Published: 16:01, 12 January 2021
| Updated: 16:46, 12 January 2021
A new command cell has been launched to spearhead the fight against traffickers who send flimsy boats of desperate asylum seekers on perilous trips across the Channel - as it emerges crossings have fallen by 70%.
The permanent hub, based in Dover, was set up last weekend.
For the first time it brings together under one roof all partners involved in tackling 'illegally-facilitated small vessel Channel crossings'.
It is the lynchpin of an enhanced cross-government operation under the codename Altair.
The operation is spearheaded by the Clandestine Channel Threat Commander Dan O’Mahoney and will direct all necessary sea, air and land activity to tackle the problem.
This will build on the surveillance and patrols already in place.
Representatives from UK law enforcement and other partners along with aerial surveillance drone operators will be together in the same room working to detect, deter and disrupt those organising these journeys.
They will share information and co-ordinate with counterparts in Calais to catch the trafficking gangs involved.
The team will use radar technology and detailed weather reports to get a comprehensive overview of activity in the Channel.
Mr O’Mahoney said:“Significant steps were taken last year, including increased surveillance and more patrols on beaches, which have made crossing the Channel in this dangerous and unnecessary way harder than ever.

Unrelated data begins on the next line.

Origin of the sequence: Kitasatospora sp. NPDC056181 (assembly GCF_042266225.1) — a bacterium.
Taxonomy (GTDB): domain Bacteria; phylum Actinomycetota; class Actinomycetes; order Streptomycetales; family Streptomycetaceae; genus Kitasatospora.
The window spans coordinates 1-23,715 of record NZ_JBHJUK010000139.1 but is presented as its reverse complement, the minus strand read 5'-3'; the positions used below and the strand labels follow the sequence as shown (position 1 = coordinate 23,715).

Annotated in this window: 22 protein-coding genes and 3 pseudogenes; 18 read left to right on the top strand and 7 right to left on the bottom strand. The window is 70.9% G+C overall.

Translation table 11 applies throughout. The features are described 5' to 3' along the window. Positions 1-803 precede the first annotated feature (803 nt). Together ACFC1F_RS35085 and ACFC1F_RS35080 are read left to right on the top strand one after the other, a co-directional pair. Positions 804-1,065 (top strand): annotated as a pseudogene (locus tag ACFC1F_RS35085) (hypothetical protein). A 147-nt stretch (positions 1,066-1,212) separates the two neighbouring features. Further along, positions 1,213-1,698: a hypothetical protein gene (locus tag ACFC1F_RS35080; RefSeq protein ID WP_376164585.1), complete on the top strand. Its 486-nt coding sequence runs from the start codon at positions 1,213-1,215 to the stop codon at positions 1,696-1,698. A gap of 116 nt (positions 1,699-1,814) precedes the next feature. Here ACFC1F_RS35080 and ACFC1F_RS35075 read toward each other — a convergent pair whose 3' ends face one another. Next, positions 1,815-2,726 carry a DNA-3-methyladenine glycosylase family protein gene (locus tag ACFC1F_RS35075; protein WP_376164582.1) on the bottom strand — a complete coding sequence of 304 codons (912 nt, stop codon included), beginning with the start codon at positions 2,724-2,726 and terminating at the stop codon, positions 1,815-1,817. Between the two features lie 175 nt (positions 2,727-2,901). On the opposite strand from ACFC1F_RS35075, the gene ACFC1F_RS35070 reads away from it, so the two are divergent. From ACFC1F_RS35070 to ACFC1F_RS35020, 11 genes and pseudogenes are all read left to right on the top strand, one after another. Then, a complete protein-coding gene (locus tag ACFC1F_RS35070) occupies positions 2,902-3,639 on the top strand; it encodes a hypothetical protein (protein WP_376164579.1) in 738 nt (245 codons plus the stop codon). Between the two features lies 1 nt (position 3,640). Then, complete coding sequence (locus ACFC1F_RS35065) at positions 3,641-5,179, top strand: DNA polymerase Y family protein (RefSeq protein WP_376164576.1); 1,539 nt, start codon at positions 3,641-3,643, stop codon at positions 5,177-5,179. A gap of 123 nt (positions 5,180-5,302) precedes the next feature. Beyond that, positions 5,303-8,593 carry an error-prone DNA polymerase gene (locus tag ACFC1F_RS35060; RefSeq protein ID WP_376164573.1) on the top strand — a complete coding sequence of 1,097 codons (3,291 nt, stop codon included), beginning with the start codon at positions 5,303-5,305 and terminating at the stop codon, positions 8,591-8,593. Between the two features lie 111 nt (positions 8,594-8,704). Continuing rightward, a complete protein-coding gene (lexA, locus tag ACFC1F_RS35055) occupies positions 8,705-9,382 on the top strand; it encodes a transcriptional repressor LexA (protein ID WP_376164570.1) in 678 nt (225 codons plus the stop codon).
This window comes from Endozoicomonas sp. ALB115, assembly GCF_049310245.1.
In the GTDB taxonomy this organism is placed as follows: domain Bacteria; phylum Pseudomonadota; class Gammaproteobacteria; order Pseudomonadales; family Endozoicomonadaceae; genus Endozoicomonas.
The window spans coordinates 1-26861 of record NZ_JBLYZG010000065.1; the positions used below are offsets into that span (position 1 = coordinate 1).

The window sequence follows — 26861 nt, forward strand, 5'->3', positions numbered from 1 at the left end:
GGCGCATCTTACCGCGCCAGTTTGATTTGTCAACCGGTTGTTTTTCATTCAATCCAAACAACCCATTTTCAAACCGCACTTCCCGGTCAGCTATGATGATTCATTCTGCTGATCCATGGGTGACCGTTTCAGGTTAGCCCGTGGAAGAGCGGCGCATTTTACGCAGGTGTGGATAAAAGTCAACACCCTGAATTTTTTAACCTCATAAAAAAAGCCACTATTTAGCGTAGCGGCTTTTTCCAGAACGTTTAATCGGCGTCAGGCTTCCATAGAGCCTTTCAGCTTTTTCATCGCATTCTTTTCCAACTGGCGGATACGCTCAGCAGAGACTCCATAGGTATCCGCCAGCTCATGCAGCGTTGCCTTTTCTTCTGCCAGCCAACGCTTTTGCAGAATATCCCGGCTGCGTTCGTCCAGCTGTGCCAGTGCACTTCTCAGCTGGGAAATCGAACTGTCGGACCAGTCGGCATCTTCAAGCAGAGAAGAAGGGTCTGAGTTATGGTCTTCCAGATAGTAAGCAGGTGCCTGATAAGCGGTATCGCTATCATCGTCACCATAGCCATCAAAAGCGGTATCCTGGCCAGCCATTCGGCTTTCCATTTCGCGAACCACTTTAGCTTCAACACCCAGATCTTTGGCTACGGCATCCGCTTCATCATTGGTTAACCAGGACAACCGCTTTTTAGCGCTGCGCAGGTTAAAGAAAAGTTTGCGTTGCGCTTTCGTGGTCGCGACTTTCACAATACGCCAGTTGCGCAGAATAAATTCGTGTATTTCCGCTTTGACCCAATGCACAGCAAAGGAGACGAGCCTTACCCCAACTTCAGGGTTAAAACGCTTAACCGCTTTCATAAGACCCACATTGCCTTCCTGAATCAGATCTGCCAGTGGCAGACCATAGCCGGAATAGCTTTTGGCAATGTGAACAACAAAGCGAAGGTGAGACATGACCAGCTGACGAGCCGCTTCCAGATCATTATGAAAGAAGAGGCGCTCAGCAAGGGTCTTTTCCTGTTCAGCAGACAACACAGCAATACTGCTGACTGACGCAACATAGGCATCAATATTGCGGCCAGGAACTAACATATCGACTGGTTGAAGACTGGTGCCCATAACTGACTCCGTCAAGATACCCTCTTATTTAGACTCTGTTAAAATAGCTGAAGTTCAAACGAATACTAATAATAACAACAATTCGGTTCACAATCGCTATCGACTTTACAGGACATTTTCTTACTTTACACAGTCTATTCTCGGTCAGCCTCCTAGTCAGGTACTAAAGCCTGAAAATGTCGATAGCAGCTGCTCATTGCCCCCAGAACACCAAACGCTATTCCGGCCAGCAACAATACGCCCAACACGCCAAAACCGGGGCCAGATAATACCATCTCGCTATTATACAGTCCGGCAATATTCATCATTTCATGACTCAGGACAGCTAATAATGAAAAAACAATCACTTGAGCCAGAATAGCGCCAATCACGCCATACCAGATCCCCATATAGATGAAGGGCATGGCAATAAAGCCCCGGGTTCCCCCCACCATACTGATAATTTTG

"Improved intelligence sharing has meant that the French prevented more than 6,000 attempts last year, but we know that more needs to be done.
“By setting up the new command cell we are making the UK’s and French law enforcement response more agile than it has ever been.
"It will ensure we have the right capability in the right place at the right time to stop boats from leaving French beaches and to deal with people who do make it into the water, protecting lives and bringing the criminals responsible to justice.”
The cell's location in Dover is not being disclosed for security reasons.
Last July a Joint Intelligence Cell (JIC) was created in France made up of UK and French law enforcement officers.
In its first four months of operations it prevented 1,100 crossings and led to the arrest of 140 people.
Since Mr O’Mahoney’s appointment last August, Immigration Enforcement Criminal and Financial Investigations officers have secured 10 convictions.
These have been on charges of assisting unlawful immigration to the UK of people who steered boats to the UK.
There are currently 121 live criminal investigations into small boat crossings.
Last year Home Secretary Priti Patel also secured further cooperation from the French Government.
This involved signing a new joint agreement that doubled the number of police patrolling French beaches and increased surveillance of the coastline.
The Home Office stresses that last year more than 6,000 crossings were prevented thanks to intelligence sharing between countries.
Intelligence shows that organised crime gangs target days of calmer weather for attempted crossings.
The most recent data shows that crossings on days with the most favourable conditions have dropped by more than 70% since September.
This is as a result of improved intelligence sharing, enhanced surveillance and patrols of the French beaches, the Home Office explains.
It also bucks the pattern in 2019 when crossings surged from 41 in September to 271 in December and in 2018 when numbers went from virtually zero in September to 138 in December.